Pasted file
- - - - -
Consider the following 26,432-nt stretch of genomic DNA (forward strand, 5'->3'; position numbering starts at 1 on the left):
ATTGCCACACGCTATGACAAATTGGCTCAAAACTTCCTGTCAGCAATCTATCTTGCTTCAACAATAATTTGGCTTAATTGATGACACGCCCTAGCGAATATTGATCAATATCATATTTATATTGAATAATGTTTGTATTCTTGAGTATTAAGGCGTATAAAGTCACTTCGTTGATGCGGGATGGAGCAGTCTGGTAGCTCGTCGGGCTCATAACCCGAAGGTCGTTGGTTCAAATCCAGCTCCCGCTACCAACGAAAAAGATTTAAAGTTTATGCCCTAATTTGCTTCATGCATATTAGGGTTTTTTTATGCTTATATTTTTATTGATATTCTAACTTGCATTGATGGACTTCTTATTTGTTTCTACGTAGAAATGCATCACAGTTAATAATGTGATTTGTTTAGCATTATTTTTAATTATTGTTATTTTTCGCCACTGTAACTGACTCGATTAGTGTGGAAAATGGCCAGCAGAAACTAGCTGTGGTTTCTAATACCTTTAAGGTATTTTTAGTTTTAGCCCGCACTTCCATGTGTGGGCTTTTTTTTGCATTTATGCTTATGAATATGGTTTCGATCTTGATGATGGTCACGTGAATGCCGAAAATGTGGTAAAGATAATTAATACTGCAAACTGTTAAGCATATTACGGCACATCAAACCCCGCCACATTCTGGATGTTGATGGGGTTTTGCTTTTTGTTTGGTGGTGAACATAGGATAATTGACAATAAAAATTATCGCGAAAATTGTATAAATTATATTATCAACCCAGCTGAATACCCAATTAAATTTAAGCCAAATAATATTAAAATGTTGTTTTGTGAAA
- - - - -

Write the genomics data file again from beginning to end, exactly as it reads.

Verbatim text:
Consider the following 26,432-nt stretch of genomic DNA (forward strand, 5'->3'; position numbering starts at 1 on the left):
ATTGCCACACGCTATGACAAATTGGCTCAAAACTTCCTGTCAGCAATCTATCTTGCTTCAACAATAATTTGGCTTAATTGATGACACGCCCTAGCGAATATTGATCAATATCATATTTATATTGAATAATGTTTGTATTCTTGAGTATTAAGGCGTATAAAGTCACTTCGTTGATGCGGGATGGAGCAGTCTGGTAGCTCGTCGGGCTCATAACCCGAAGGTCGTTGGTTCAAATCCAGCTCCCGCTACCAACGAAAAAGATTTAAAGTTTATGCCCTAATTTGCTTCATGCATATTAGGGTTTTTTTATGCTTATATTTTTATTGATATTCTAACTTGCATTGATGGACTTCTTATTTGTTTCTACGTAGAAATGCATCACAGTTAATAATGTGATTTGTTTAGCATTATTTTTAATTATTGTTATTTTTCGCCACTGTAACTGACTCGATTAGTGTGGAAAATGGCCAGCAGAAACTAGCTGTGGTTTCTAATACCTTTAAGGTATTTTTAGTTTTAGCCCGCACTTCCATGTGTGGGCTTTTTTTTGCATTTATGCTTATGAATATGGTTTCGATCTTGATGATGGTCACGTGAATGCCGAAAATGTGGTAAAGATAATTAATACTGCAAACTGTTAAGCATATTACGGCACATCAAACCCCGCCACATTCTGGATGTTGATGGGGTTTTGCTTTTTGTTTGGTGGTGAACATAGGATAATTGACAATAAAAATTATCGCGAAAATTGTATAAATTATATTATCAACCCAGCTGAATACCCAATTAAATTTAAGCCAAATAATATTAAAATGTTGTTTTGTGAAA